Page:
Friday, May 8, 2015

Raising Funds for Nepal Earthquake Victims

About 15 years ago I travelled to Nepal to volunteer as a school teacher in a remote village in the Annapurna ranges. The village was called Nangi and was a 9 hour hike uphill from the nearest road, but remarkably they had a primary and high school,  electricity, a telephone, computers and even internet at times! This was largely due to a remarkable man, Mahabir Pun. His vision was to provide quality education to the children in Nangi, as well as opportunities for work in the village. Since that time he has extended that vision to many other villages in the regions and further a field. 

As soon as I heard about the earthquake in Nepal I checked to see if Nangi had been affected. Luckily it hadn't but apparently 9 out of 10 schools have been shut down in earthquake affected areas. That's about 1 million children who don't have a school to go to. My time in Nepal affected me deeply, and one thing I learned was that Nepali children love to go to school. Many of my students would walk 2 hours each way to get to school, 6 days a week! Hardly anyone ever missed school, and the little children who were too young to go to school would stand by the door ways and windows and watch us. They were the loveliest children, eager to learn and very well behaved. It was a pleasure to teach them and we had lots of fun. So when I heard that 1 million children are currently unable to go to school in Nepal, I knew I had to help in some way. From my experience in Nangi village, I know that every dollar donated to Mahabir Pun's foundation will go a long way, not just now, but in the future. You can read a message from Mahabir here about what they are doing to help in the wake of the earthquake.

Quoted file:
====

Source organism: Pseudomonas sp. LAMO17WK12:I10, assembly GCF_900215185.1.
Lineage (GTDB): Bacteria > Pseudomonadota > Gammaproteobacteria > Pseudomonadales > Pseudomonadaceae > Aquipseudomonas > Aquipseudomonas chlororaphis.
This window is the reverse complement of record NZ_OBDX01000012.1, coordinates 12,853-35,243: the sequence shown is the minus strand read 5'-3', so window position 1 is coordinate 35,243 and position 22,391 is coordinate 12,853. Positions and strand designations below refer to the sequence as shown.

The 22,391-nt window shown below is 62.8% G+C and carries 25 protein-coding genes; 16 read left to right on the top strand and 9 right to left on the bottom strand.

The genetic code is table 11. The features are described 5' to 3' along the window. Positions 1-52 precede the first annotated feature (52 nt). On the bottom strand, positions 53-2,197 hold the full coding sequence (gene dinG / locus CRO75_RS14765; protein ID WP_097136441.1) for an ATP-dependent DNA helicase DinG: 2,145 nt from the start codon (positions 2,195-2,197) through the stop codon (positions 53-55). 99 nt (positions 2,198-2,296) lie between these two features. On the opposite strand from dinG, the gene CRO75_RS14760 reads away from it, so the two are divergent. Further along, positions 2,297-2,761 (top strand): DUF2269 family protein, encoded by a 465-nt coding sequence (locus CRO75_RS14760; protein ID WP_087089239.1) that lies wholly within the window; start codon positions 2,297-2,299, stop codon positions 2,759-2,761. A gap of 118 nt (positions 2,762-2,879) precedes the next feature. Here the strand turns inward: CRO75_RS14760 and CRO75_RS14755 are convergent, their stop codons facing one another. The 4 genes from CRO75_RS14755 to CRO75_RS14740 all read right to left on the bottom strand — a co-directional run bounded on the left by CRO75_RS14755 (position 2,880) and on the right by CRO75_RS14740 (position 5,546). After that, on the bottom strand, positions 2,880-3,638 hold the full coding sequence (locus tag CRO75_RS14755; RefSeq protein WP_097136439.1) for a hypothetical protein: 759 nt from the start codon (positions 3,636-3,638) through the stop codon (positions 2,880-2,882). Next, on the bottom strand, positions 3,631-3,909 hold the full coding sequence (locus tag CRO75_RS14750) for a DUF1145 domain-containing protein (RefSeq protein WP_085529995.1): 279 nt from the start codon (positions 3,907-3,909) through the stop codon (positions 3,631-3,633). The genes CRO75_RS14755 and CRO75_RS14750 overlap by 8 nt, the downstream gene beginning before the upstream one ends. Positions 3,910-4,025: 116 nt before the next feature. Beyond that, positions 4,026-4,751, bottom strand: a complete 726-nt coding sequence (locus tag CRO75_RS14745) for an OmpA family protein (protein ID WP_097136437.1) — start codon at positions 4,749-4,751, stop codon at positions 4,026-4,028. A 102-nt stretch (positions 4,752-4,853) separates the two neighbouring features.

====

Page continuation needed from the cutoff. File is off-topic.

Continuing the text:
All proceeds from online pdf patterns sold this week will be donated to Himanchal Education Foundation for the rebuilding of schools in Nepal. Alternatively you can donate directly here

Teaching my beautiful little year 3 class in Nangi Village



Afterwards I trekked through the Annapurna ranges up to Jomsom and Muktinath

5 comments:

  1. What a wonderful story, and such a worthy cause, Kate! I'll try to help spread the word via my Hands2Help blogpost on Sunday. Good luck!!

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  2. Wonderful idea - thank you . Have purchased 2 patterns.

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  3. I had a friend who taught in Nepal in the early 80's and he felt the same way you do about the Nepali children. Kate, your efforts to help are wonderful.

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